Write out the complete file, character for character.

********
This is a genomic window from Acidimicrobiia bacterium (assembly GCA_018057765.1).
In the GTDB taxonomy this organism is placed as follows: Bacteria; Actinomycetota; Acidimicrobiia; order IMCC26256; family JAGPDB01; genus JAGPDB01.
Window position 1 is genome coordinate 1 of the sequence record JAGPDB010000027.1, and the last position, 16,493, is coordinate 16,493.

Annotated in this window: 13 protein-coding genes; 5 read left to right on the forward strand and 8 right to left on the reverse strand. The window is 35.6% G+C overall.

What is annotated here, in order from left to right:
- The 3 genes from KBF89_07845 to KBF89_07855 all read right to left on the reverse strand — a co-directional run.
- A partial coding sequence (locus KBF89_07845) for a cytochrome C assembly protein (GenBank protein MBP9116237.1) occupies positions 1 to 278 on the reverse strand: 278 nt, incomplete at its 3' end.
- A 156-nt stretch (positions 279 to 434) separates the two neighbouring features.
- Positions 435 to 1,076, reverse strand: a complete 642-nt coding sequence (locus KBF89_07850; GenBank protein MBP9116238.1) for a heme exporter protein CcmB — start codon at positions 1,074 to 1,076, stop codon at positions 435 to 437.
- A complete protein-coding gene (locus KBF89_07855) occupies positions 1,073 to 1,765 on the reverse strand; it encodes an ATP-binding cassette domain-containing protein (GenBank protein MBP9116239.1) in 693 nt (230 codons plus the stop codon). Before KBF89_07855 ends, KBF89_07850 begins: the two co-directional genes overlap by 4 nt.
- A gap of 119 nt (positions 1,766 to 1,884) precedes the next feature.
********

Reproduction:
This is a genomic window from Acidimicrobiia bacterium (assembly GCA_018057765.1).
In the GTDB taxonomy this organism is placed as follows: Bacteria; Actinomycetota; Acidimicrobiia; order IMCC26256; family JAGPDB01; genus JAGPDB01.
Window position 1 is genome coordinate 1 of the sequence record JAGPDB010000027.1, and the last position, 16,493, is coordinate 16,493.

Annotated in this window: 13 protein-coding genes; 5 read left to right on the forward strand and 8 right to left on the reverse strand. The window is 35.6% G+C overall.

What is annotated here, in order from left to right:
- The 3 genes from KBF89_07845 to KBF89_07855 all read right to left on the reverse strand — a co-directional run.
- A partial coding sequence (locus KBF89_07845) for a cytochrome C assembly protein (GenBank protein MBP9116237.1) occupies positions 1 to 278 on the reverse strand: 278 nt, incomplete at its 3' end.
- A 156-nt stretch (positions 279 to 434) separates the two neighbouring features.
- Positions 435 to 1,076, reverse strand: a complete 642-nt coding sequence (locus KBF89_07850; GenBank protein MBP9116238.1) for a heme exporter protein CcmB — start codon at positions 1,074 to 1,076, stop codon at positions 435 to 437.
- A complete protein-coding gene (locus KBF89_07855) occupies positions 1,073 to 1,765 on the reverse strand; it encodes an ATP-binding cassette domain-containing protein (GenBank protein MBP9116239.1) in 693 nt (230 codons plus the stop codon). Before KBF89_07855 ends, KBF89_07850 begins: the two co-directional genes overlap by 4 nt.
- A gap of 119 nt (positions 1,766 to 1,884) precedes the next feature.